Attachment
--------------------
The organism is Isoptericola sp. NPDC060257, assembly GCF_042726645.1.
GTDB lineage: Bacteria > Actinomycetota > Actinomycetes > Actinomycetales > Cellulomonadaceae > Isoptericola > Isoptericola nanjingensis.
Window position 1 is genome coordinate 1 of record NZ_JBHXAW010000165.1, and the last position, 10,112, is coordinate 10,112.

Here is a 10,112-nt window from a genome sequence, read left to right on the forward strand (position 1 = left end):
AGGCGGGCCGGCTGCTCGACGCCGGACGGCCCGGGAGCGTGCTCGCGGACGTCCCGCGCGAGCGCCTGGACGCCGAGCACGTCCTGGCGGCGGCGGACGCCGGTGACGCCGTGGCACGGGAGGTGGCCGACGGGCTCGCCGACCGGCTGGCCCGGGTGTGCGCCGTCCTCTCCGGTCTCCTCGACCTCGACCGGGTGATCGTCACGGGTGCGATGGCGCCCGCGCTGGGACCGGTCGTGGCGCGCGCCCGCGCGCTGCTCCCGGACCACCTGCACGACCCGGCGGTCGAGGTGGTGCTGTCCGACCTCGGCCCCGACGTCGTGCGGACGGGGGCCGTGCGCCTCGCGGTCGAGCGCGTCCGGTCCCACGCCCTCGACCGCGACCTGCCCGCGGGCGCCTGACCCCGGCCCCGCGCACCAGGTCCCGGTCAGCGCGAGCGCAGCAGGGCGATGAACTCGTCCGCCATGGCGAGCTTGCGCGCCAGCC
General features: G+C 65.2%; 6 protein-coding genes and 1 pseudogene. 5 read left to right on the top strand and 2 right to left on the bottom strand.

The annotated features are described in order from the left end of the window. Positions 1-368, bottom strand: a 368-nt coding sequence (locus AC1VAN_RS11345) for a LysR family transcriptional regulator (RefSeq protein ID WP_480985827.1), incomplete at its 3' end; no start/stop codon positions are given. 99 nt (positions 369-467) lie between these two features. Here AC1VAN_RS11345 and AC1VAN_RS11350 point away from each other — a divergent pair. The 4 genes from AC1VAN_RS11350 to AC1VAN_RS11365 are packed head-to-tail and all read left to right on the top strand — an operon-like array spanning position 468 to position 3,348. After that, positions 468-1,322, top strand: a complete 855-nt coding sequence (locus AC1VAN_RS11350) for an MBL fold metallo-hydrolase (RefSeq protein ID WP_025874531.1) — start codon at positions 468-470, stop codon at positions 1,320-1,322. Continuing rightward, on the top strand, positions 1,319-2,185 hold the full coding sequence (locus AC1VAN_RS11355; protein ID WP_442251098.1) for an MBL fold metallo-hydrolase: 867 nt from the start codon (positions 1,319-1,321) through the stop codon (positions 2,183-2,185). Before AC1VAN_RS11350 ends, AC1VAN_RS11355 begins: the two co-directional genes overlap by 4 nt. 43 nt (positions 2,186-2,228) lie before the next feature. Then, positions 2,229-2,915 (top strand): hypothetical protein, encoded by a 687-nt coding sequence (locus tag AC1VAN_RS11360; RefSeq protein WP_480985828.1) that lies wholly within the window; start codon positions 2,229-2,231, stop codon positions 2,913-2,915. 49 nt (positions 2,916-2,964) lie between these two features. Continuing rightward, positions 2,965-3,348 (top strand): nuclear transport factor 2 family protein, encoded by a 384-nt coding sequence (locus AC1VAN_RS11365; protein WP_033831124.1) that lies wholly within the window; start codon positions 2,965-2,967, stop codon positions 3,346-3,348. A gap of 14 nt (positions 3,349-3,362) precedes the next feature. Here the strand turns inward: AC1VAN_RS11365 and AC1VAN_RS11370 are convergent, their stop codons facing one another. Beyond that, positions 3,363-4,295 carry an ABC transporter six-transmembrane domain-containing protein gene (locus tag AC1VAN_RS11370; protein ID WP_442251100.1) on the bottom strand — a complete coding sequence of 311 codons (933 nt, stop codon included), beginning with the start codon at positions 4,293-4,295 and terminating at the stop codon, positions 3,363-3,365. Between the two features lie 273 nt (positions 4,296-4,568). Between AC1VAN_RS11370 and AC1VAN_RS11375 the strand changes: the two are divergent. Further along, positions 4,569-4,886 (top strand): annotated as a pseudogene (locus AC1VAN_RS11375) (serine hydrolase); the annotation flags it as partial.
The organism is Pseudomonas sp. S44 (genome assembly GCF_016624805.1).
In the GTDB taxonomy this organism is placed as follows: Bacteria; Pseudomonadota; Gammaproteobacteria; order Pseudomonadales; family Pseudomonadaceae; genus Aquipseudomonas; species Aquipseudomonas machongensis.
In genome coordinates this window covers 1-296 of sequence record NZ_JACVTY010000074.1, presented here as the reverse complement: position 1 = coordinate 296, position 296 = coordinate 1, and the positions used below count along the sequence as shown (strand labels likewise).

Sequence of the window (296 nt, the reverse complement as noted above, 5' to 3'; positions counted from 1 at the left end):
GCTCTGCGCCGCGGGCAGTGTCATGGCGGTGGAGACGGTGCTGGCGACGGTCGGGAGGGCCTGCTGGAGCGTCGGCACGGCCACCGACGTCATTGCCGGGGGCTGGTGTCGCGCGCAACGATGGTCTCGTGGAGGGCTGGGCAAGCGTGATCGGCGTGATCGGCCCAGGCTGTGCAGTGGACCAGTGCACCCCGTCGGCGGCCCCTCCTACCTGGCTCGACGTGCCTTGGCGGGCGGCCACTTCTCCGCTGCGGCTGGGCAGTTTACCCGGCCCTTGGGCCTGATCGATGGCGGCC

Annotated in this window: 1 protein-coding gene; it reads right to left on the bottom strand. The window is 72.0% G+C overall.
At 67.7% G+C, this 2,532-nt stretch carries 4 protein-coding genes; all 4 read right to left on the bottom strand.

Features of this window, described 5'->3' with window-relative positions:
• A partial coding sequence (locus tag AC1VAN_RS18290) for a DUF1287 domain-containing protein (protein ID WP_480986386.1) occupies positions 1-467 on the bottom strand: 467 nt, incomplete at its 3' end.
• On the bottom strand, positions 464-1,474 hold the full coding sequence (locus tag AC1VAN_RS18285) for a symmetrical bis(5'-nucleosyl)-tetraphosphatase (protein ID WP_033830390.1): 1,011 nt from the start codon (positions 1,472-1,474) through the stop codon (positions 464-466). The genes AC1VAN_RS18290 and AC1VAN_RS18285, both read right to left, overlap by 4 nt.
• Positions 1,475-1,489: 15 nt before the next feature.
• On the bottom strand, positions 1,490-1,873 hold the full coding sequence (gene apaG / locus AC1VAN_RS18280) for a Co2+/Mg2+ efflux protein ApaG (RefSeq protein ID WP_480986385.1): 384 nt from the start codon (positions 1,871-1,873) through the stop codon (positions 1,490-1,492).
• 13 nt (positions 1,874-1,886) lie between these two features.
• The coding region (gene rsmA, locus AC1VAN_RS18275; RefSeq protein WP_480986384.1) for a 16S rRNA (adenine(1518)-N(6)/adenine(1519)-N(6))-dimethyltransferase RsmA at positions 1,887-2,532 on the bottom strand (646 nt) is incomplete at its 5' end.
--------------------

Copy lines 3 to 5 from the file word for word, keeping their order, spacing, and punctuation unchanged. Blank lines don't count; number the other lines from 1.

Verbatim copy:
Window position 1 is genome coordinate 1 of record NZ_JBHXAW010000165.1, and the last position, 10,112, is coordinate 10,112.

Here is a 10,112-nt window from a genome sequence, read left to right on the forward strand (position 1 = left end):
AGGCGGGCCGGCTGCTCGACGCCGGACGGCCCGGGAGCGTGCTCGCGGACGTCCCGCGCGAGCGCCTGGACGCCGAGCACGTCCTGGCGGCGGCGGACGCCGGTGACGCCGTGGCACGGGAGGTGGCCGACGGGCTCGCCGACCGGCTGGCCCGGGTGTGCGCCGTCCTCTCCGGTCTCCTCGACCTCGACCGGGTGATCGTCACGGGTGCGATGGCGCCCGCGCTGGGACCGGTCGTGGCGCGCGCCCGCGCGCTGCTCCCGGACCACCTGCACGACCCGGCGGTCGAGGTGGTGCTGTCCGACCTCGGCCCCGACGTCGTGCGGACGGGGGCCGTGCGCCTCGCGGTCGAGCGCGTCCGGTCCCACGCCCTCGACCGCGACCTGCCCGCGGGCGCCTGACCCCGGCCCCGCGCACCAGGTCCCGGTCAGCGCGAGCGCAGCAGGGCGATGAACTCGTCCGCCATGGCGAGCTTGCGCGCCAGCC